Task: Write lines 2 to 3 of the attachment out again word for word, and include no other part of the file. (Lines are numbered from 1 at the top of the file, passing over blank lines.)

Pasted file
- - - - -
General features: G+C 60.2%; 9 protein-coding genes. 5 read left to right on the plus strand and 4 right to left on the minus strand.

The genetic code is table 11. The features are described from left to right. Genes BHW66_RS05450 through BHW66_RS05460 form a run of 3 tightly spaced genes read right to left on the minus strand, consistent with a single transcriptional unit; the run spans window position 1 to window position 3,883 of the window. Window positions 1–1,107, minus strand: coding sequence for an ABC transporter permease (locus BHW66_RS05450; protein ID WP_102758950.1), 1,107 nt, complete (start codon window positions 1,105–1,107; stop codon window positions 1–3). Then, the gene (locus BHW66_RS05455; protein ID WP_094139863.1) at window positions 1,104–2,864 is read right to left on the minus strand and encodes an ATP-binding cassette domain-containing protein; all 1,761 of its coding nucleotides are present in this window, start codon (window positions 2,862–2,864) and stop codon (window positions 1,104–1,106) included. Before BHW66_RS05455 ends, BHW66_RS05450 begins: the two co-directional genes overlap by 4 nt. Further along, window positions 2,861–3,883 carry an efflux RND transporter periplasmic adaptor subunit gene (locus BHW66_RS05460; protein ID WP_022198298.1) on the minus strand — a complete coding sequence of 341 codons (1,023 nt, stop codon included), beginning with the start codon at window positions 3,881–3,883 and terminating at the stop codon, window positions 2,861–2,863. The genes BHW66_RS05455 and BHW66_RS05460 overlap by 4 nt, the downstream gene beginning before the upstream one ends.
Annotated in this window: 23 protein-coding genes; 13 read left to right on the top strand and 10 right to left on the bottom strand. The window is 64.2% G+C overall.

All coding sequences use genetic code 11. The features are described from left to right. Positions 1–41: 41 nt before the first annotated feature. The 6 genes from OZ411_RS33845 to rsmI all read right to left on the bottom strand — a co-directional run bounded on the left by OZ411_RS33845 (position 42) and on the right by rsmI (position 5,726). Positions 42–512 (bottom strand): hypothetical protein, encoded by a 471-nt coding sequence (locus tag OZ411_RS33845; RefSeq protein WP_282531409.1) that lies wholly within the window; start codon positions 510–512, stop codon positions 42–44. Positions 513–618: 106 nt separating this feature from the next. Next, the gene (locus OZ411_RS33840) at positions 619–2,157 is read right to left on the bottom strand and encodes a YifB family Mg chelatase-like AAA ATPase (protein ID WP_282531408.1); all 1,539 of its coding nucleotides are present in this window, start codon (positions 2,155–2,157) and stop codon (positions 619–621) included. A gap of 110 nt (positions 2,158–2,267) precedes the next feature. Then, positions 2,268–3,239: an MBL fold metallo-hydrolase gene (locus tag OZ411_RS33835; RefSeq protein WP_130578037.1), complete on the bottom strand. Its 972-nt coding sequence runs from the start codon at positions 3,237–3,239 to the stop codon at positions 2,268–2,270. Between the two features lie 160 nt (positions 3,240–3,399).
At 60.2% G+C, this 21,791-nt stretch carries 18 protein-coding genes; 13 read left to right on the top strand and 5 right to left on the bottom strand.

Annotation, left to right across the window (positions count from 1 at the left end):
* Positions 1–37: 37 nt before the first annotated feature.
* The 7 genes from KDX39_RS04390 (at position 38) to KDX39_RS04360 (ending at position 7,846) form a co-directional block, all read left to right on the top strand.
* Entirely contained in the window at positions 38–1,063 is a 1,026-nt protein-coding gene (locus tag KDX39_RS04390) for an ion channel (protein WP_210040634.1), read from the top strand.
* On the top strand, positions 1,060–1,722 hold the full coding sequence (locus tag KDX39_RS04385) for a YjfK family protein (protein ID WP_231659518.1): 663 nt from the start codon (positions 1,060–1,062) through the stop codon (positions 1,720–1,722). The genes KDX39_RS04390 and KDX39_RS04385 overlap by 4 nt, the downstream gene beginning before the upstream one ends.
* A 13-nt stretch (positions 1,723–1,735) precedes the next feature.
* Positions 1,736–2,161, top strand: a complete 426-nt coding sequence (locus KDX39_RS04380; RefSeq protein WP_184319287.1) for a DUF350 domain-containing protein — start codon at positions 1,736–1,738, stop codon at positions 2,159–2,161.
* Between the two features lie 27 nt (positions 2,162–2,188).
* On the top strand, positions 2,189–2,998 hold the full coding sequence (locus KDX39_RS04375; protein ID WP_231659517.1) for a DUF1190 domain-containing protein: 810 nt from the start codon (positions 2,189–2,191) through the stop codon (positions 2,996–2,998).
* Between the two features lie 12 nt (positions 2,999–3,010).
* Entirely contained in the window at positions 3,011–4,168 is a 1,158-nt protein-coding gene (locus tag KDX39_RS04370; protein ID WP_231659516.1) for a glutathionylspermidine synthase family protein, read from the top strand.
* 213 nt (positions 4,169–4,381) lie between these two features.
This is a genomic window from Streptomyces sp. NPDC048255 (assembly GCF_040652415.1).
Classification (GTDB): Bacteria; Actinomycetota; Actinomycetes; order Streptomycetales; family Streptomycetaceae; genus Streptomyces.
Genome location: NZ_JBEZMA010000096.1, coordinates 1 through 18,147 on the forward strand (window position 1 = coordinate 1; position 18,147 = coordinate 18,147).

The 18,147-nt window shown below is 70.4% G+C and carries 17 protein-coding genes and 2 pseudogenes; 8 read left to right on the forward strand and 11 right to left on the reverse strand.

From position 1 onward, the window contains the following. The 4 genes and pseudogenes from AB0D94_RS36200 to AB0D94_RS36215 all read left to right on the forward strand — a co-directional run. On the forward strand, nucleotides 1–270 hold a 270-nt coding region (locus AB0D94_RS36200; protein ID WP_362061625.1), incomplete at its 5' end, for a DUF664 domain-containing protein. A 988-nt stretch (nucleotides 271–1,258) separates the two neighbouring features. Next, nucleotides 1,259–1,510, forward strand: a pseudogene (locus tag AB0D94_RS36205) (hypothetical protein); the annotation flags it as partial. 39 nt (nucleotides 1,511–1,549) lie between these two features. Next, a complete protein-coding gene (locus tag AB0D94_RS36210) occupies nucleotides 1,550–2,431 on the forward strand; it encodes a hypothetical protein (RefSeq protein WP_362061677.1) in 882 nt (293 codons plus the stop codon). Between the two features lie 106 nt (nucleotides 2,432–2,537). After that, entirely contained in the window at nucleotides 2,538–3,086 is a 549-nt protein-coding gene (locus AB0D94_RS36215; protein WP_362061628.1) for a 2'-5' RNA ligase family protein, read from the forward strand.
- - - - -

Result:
The genetic code is table 11. The features are described from left to right. Genes BHW66_RS05450 through BHW66_RS05460 form a run of 3 tightly spaced genes read right to left on the minus strand, consistent with a single transcriptional unit; the run spans window position 1 to window position 3,883 of the window. Window positions 1–1,107, minus strand: coding sequence for an ABC transporter permease (locus BHW66_RS05450; protein ID WP_102758950.1), 1,107 nt, complete (start codon window positions 1,105–1,107; stop codon window positions 1–3). Then, the gene (locus BHW66_RS05455; protein ID WP_094139863.1) at window positions 1,104–2,864 is read right to left on the minus strand and encodes an ATP-binding cassette domain-containing protein; all 1,761 of its coding nucleotides are present in this window, start codon (window positions 2,862–2,864) and stop codon (window positions 1,104–1,106) included. Before BHW66_RS05455 ends, BHW66_RS05450 begins: the two co-directional genes overlap by 4 nt. Further along, window positions 2,861–3,883 carry an efflux RND transporter periplasmic adaptor subunit gene (locus BHW66_RS05460; protein ID WP_022198298.1) on the minus strand — a complete coding sequence of 341 codons (1,023 nt, stop codon included), beginning with the start codon at window positions 3,881–3,883 and terminating at the stop codon, window positions 2,861–2,863. The genes BHW66_RS05455 and BHW66_RS05460 overlap by 4 nt, the downstream gene beginning before the upstream one ends.
Annotated in this window: 23 protein-coding genes; 13 read left to right on the top strand and 10 right to left on the bottom strand. The window is 64.2% G+C overall.